On Higson, the federation noted at the time: “With an exceptional international coaching pedigree and level of experience behind him, Higson was a prime candidate for the position, with numerous senior international medal successes to his credit at Commonwealth, European and World levels. In leading a thriving National Centre in Stirling, Scotland for a number of years, Higson brings the leadership skills and coaching credentials to the role that will allow him to work with Ireland’s leading athletes on a daily basis to help underline the National Centre in Dublin as one of the best daily performance environments in the world.”
The first box on Rudd’s leadership wish list was ticked when John Watson was hired as Head of Performance Support and Strength and Conditioning Practitioner.
Watson was a big catch from Bath University’s Britain performance centre, home to the likes of Jazz Carlin, Siobhan-Marie O’Connor, Chris Walker-Hebborn and Andrew Willis and the new base from this season of James Guy. Michael Jamieson, the 2012 Olympic medallist, was also based at Bath during Watson’s tenure.
Rudd, National Performance Director, told SwimVortex that Watson is the “best strength practitioner, the best in the business”, his work at Bath and with teams at centre and international level on national teams in the Commonwealth, World-Championship and Olympic realms proof of that.
Swim Ireland created the post of Head of Performance Support and Strength and Conditioning Practitioner at Rudd’s behest. The former head of Plymouth Leander and mentor to the likes of Ruta Meilutyte and Ben Proud, Rudd told SwimVortex at the time he was appointed Ireland’s top man that building a team of experts around him was key to a long-term strategy of lifting Irish swimming to a new level. Swim Ireland noted today:
“This role is a totally new role for the organisation and is further demonstration of the particular emphasis on the holistic development of the athlete which is a keystone of the new Swim Ireland Performance Strategy.”
Watson lead and co-ordinates all sports science and sports medicine support services for the Dublin National Centre at the National Aquatic Centre and for other identified athletes within the Swim Ireland system.
Steve Beckerleg and Bethany Carson
Coaches Steve Beckerleg and Bethany Carson are also a key part of Swim Ireland’s bid to catch a faster wave in world-class waters.
The two assistant coaches work at at the National Aquatic Centre in Dublin.
When they were appointed, Swim Ireland noted: “Beckerleg was an intrinsic member of the senior coaching team at Plymouth Leander in England, working alongside Ireland’s National Performance Director Jon Rudd when he was in Plymouth himself, coaching Olympians Ruta Meilutyte, Ben Proud and Antony James with Rudd on a daily basis.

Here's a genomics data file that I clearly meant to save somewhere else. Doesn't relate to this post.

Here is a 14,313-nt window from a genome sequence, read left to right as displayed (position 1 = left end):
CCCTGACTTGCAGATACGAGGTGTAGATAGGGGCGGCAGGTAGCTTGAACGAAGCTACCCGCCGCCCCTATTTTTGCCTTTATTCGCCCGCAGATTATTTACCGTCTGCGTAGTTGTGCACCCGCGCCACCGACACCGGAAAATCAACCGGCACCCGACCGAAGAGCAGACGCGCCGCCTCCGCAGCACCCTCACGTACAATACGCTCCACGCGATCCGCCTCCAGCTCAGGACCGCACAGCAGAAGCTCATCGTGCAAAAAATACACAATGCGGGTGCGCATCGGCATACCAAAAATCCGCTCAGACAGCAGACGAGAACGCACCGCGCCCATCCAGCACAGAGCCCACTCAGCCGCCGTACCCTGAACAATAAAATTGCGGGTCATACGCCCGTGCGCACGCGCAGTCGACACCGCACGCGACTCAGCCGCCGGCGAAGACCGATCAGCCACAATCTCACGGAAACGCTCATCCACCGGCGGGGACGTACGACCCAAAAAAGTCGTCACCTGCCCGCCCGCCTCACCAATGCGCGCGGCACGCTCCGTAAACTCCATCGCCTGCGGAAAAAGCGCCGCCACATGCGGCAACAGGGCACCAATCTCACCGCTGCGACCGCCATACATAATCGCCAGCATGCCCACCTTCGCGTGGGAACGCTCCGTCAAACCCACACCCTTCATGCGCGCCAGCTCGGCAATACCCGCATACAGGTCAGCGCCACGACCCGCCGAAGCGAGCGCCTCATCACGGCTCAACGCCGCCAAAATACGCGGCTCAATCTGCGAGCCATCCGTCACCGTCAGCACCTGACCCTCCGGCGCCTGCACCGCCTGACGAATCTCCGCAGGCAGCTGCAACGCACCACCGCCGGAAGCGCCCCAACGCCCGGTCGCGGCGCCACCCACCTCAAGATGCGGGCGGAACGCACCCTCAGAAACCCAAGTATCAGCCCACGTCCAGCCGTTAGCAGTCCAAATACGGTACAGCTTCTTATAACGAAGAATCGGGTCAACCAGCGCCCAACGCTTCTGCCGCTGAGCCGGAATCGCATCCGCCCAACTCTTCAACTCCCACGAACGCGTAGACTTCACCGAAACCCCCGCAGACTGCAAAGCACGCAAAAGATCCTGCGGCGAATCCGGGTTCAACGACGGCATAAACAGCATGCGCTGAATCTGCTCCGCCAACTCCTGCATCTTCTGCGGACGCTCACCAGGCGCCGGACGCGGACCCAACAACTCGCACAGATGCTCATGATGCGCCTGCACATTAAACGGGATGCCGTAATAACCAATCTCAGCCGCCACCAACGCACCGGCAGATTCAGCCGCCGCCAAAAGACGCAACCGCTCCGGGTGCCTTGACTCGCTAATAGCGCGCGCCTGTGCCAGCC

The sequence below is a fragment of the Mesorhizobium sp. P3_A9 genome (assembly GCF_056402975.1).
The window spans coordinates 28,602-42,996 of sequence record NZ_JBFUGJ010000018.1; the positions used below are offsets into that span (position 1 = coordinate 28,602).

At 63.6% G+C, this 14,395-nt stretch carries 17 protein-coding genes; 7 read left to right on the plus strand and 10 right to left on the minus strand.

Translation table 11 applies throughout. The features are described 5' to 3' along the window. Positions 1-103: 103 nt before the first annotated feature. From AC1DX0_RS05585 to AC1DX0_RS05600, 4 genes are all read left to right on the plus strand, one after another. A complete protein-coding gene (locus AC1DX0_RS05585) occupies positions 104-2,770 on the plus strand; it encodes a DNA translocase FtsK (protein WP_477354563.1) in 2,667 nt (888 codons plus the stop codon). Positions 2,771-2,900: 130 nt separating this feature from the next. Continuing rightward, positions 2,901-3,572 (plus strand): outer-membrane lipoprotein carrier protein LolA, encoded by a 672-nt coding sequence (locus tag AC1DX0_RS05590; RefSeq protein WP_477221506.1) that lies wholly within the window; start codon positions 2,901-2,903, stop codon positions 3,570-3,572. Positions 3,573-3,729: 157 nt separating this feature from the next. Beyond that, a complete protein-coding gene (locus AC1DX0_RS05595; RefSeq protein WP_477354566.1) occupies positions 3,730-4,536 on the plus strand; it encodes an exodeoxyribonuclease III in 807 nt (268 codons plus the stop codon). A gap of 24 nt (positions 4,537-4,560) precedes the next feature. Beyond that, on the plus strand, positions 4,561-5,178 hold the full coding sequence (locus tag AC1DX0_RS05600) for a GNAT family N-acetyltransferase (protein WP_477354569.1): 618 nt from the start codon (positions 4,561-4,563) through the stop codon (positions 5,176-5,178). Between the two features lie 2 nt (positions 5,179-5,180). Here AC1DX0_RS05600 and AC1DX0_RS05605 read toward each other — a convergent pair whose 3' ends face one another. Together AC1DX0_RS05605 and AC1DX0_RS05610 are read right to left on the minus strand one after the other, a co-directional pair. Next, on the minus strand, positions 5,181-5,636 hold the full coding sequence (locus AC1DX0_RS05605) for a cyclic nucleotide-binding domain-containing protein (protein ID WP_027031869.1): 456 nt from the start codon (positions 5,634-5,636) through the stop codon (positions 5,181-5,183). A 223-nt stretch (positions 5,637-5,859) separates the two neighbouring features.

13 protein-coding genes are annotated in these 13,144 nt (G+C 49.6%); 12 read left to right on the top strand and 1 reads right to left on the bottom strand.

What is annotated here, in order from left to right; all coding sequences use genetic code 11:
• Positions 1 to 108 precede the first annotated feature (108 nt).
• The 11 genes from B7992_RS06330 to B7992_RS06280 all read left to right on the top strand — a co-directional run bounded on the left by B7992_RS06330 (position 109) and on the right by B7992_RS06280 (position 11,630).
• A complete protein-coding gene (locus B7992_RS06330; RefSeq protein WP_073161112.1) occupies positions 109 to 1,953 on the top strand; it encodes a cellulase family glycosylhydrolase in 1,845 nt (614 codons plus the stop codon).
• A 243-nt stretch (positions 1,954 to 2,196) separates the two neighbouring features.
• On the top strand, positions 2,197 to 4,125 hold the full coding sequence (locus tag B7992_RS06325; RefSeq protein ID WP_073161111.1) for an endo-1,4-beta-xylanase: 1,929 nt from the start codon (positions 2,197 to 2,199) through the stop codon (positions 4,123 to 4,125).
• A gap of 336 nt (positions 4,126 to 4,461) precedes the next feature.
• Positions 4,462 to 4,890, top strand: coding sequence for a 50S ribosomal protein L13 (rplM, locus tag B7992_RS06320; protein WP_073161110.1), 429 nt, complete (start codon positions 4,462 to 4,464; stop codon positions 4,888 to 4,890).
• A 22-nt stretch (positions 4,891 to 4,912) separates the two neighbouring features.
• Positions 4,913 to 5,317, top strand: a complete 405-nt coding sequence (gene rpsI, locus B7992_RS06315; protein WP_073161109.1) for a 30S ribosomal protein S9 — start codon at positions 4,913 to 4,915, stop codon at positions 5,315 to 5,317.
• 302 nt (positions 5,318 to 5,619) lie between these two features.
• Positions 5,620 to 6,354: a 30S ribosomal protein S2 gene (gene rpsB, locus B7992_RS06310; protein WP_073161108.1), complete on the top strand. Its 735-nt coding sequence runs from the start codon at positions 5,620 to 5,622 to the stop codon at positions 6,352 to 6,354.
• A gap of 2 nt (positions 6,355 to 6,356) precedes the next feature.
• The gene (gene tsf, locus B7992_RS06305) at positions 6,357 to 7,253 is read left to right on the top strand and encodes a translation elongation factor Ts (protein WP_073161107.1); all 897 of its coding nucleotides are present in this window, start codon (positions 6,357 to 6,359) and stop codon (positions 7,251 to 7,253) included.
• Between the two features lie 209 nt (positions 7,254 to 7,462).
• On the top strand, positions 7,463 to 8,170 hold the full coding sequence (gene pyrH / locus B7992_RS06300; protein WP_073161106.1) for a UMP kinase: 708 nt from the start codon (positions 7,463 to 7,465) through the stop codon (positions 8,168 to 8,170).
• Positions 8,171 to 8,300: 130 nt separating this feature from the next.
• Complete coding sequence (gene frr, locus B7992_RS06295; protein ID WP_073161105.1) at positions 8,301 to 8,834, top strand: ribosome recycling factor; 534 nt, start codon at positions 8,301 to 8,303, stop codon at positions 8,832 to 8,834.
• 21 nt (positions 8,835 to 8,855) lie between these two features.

“Beckerlegs’ personal swimming achievements include England representation at the Commonwealth Games alongside a garnering of medals at the European Youth Olympics, World Schools and European Schools Championships in his youth. A multitude of British National titles and National Youth records were held by the 27 year old en route.”
Carson, 26, is a former Irish international athlete at both senior and junior levels, having competed for the nation at World University Games and European Senior & Junior Championships and Commonwealth Games for Northern Ireland. Swim Ireland cited her “inside knowledge of the Centre” as key to deeper “understanding and perspective” at the Dublin-based team. Her appointment was supported by Sport Ireland under the Women in Sport initiative.
The start of a new voyage
From the Archive – May Day, 2107:
In an interview with SwimVortex this May Day – or more to the point, International Workers’ Day in some parts of the world – Ireland’s performance director Jon Rudd – still well shy of his 100 days – reveals what a tour of programs and people he’s just completed in his first two months at the helm told him and how Swim Ireland’s performance team will leave no stone, Blarney, heritage or otherwise, unturned. The priority is to build success onshore – while being open to the opportunities of offshore, be those through Irish athletes based overseas or athletes who may not yet have realised they could be racing for Ireland.
Má chailleann tú uair ar maidin beidh tú á tóraíocht i rith an lae, as the Irish say: if you lose an hour in the morning you’ll be looking for it all day.
Jon Rudd set the alarm clock for an early awakening in Irish swimming the moment he arrived as performance director in February. There’s no time to waste and neither opportunity nor Blarney stone nor whatever else it takes will go unturned.